Adobe AIR Shifts Apps From Web To Desktop

Adobe Systems on Monday released Adobe Integrated Runtime, a software tool that allows users to seamlessly interact with interactive content even when they aren’t connected to the Internet.

Adobe Air’s runtime environment allows developers with access to API (application programming interface) kits from companies to create customized versions of the Web experience — without the browser. Developers with Flash and HTML abilities can take the information structures of a Web site and create an application that users can download to their desktop, which would then operate just like any other desktop application.

This would allow — among other actions — users to drag and drop information from any Web site onto their desktop.

Several companies, including eBay and the the New York Times Co., have already released applications with Air. The Times, for example, unveiled ShifD, which helps readers move content between computers and mobile devices using Ajax (asynchronous Java and XML) technologies.

“ShifD solves the problem of shifting data between all of a user’s Web-enabled devices,” said Michael Zimbalist, vice president, research and development operations for the New York Times Co. “We see a future for device-independent media, with convergence around the user experience and not around any particular delivery platform, which is why Adobe AIR is an excellent choice for ShifD.”

The Air Environment

Adobe Air — along with Microsoft’s Silverlight — are new tools for developers who want to unbundle information from Web sites. Effectively, it democratizes design by allowing anyone with basic Web development skills to create customizable environments for their favorite sites.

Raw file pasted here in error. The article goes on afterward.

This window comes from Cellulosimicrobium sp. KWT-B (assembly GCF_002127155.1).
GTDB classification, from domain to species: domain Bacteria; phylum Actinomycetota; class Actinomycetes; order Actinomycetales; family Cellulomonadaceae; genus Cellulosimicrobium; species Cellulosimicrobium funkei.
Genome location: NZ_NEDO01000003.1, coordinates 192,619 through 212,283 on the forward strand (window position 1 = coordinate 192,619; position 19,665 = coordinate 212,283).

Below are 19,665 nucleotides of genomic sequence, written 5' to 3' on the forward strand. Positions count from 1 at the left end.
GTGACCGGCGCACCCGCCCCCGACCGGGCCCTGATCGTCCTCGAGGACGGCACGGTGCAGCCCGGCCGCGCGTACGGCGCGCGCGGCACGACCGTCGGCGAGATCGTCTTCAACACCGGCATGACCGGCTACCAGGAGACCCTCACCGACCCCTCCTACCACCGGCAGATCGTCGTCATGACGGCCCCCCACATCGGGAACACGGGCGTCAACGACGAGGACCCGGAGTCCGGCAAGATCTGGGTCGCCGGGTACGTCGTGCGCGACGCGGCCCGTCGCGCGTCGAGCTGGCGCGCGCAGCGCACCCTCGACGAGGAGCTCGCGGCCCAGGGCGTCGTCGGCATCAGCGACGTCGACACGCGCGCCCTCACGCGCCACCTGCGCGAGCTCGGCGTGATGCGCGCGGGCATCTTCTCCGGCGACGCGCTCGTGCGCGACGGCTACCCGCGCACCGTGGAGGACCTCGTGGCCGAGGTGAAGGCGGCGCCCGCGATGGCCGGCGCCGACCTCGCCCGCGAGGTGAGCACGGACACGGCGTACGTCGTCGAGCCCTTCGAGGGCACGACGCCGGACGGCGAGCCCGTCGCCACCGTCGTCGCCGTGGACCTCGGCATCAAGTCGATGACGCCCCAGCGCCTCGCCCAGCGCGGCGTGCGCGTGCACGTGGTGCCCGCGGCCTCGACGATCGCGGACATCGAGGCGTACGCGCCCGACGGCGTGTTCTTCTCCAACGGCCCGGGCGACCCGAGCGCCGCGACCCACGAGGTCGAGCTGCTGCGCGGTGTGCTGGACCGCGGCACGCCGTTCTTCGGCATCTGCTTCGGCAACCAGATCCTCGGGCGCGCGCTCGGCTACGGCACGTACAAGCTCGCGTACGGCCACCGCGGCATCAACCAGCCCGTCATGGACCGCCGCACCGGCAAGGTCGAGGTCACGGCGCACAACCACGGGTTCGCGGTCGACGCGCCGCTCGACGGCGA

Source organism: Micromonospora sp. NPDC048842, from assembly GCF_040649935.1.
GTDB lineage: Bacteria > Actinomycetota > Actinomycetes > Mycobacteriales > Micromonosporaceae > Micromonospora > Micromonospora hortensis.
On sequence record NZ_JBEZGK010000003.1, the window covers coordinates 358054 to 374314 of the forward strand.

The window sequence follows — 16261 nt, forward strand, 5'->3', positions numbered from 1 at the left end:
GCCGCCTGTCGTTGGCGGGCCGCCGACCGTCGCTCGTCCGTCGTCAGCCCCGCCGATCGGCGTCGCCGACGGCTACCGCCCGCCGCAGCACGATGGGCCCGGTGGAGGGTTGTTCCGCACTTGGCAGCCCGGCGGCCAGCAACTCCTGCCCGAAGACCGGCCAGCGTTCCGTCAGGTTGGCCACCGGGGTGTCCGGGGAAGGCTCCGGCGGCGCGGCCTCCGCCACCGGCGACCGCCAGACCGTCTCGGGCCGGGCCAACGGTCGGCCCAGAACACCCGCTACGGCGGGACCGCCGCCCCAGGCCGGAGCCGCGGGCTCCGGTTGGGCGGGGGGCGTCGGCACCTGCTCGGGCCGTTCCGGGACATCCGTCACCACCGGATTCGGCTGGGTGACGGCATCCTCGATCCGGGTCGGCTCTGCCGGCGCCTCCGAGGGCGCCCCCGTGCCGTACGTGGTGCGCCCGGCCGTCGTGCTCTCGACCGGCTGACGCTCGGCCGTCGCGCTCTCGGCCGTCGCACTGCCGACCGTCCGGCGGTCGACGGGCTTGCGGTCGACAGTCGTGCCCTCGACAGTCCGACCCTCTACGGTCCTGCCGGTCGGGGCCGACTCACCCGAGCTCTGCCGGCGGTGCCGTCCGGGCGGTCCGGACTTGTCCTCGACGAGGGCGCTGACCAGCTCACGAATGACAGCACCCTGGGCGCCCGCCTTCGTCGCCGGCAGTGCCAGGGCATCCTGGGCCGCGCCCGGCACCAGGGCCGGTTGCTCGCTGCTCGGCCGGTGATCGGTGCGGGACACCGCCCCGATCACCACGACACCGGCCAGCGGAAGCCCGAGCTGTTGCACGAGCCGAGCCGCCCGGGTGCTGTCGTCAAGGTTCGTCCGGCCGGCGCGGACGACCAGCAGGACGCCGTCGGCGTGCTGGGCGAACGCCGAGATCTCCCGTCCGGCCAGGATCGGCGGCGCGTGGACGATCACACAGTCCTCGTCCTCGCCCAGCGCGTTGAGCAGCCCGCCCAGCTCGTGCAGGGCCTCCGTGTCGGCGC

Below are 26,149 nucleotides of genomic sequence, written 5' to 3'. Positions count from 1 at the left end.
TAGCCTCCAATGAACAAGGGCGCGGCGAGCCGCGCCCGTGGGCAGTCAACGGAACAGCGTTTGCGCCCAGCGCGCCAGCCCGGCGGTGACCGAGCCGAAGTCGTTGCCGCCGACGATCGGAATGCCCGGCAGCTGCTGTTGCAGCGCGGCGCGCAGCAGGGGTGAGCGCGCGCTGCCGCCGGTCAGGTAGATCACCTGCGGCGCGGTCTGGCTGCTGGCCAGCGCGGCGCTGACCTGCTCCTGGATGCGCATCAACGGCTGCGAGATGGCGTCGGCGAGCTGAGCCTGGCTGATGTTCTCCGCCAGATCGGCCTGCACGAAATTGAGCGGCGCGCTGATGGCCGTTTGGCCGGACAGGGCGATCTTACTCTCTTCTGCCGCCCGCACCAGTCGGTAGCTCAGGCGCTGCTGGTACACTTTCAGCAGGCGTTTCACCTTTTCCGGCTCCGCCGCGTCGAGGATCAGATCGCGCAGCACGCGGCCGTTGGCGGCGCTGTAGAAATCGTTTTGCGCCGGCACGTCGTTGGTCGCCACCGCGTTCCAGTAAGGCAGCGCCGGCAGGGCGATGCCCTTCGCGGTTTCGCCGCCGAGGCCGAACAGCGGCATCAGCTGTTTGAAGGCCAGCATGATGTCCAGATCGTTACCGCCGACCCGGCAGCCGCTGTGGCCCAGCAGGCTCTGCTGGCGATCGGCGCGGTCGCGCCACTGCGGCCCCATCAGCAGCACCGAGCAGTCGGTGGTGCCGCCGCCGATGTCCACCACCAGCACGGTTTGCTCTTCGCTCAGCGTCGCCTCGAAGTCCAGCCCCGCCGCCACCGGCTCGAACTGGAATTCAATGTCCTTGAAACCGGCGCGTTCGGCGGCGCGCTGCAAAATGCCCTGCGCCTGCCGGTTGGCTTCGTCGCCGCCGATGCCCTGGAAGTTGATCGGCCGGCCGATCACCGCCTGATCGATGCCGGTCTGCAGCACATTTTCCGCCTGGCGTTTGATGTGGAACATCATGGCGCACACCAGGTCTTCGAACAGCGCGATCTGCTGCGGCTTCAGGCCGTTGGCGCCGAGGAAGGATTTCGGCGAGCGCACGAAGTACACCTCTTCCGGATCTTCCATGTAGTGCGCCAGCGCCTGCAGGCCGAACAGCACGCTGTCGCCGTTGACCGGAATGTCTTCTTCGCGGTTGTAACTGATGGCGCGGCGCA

For end users, the browsing experience is then integrated on the desktop, allowing users to store histories, seamlessly update current information which can be accessed even when they are offline and drag and drop information from a Web site directly to the desktop.

Denver based-EffectiveUI created just such an application for eBay, said Lance Christmann, the company’s chief interface designer.

EffectiveUI took various developer kits and updated the entire eBay Web experience, enabling users to customize search and bidding pages, drag and drop items of interest to the desktop and sync information from current bids in real-time using Ajax technologies.

“We overhauled the Ebay experience,” Christmann told TechNewsWorld. “From browsing to bidding for things, we had access — from the ground up — to rework that. Because we could use Flash technologies, we created a live, immersive experience that is directly connected to the Internet. But it’s on the desktop.”

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